Of course Chuck Todd should be retired, for both his frustrating, lazy-ass reporting and his insufferable smugness. I think we all can agree about that.
My beef, this morning, is with NPR, to which I have been a loyal listener and supporter since its birth around the time of the Watergate hearings.
At the top of the hour today, NPR mentioned that Obama spoke this weekend at a memorial service for the recent DC mass shooting. The reporter hastened to add that this was in the face of the recall of Colorado lawmakers who had favored some modest curbs on gun accessibility, then quickly moved on.
Thank you, we have been reminded that the National mood will not tolerate any changes in gun laws.
If you google 'colorado gun recall' you'll see dozens of stories that use phrases like 'big victory for the NRA' and 'loud and clear message', etc. I had to dig before I found this page, which tells you that John Morse lost by 319 votes, with less than 22% of eligible voters showing up. Nice work, Colorado.
Yes, I know only the final tally ultimately matters, but a little perspective, due diligence, and very little effort among reporters might have lessened the false message of 'big victory' and 'loud and clear message'.
Which brings me to Cokie Roberts.
Cokie's voice has been in my ears for decades. During her glib summary this morning of the current preposterous House Republican chicanery, she said (paraphrasing) 'the Republican-passed bill reflects polls showing that the majority of Americans do oppose Obamacare.'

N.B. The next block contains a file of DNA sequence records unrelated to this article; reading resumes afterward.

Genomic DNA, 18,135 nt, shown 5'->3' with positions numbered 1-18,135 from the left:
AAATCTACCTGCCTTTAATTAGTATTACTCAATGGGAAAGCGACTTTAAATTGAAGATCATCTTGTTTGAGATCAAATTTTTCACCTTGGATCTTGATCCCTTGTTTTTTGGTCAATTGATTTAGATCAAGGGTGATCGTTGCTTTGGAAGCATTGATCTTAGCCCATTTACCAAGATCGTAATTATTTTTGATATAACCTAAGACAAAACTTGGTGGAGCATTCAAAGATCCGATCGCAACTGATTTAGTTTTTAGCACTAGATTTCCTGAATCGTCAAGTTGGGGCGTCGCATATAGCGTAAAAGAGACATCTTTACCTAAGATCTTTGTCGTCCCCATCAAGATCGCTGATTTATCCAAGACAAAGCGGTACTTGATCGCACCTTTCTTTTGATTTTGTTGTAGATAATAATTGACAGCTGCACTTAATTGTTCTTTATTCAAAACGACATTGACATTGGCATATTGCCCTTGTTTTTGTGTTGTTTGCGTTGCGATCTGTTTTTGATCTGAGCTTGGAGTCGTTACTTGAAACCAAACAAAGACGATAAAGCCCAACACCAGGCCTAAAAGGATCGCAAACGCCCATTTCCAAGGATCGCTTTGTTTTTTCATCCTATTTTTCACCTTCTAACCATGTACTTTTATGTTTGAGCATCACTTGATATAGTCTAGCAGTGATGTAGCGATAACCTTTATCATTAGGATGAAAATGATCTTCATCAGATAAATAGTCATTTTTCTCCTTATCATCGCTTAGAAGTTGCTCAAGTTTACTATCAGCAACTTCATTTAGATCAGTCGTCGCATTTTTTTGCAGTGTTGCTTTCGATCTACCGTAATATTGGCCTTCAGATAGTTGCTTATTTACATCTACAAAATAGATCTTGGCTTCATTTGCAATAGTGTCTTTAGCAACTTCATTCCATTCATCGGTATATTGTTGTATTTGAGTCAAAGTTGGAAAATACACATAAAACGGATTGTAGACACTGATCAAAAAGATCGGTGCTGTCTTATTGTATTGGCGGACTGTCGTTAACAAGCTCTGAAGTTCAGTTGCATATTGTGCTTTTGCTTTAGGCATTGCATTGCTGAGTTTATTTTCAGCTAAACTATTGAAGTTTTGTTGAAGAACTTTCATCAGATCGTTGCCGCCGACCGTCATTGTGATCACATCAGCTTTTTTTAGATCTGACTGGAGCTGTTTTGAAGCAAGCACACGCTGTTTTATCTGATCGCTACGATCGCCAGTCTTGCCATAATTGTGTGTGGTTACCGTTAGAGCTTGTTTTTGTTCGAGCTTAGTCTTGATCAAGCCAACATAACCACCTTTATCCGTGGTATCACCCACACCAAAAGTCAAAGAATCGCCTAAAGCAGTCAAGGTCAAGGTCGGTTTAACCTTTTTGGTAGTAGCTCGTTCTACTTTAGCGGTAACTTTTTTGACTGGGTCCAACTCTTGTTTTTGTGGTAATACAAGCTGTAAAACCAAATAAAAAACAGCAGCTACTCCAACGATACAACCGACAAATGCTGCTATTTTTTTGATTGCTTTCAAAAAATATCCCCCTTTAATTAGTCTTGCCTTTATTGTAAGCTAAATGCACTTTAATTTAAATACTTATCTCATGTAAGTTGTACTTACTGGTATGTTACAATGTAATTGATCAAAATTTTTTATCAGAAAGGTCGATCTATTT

Why, oh why, did she not take a moment to add 'of course, there is a calculated, overwhelming lack of public understanding about what Obamacare actually is, and when people are asked about specific actual provisions of the law, polling is always positive.'
But no. In the current world of NPR News, the pulse of Americans is definitively against toughening access to guns and the (sic) government takeover of health care.
At every opportunity to provide perspective and counter the determination of the Wreckers (a handy term originally used in the old Soviet Union), the opportunity quickly passes. It's the way 'news' is handled in all the highly-visible outlets - the Corporate view must not be challenged.
Following these few minutes of news 'summary' (i.e. castration), NPR Morning Edition then spent the majority of the half-hour on a detailed story concerning the science advisor to the 'Big Bang Theory', with interviews, audio clips, and many details reflecting the thorough reporting that went into this story, which closed out the half-hour with this final stab into my heart: 'This is NPR News'.
Fire them all.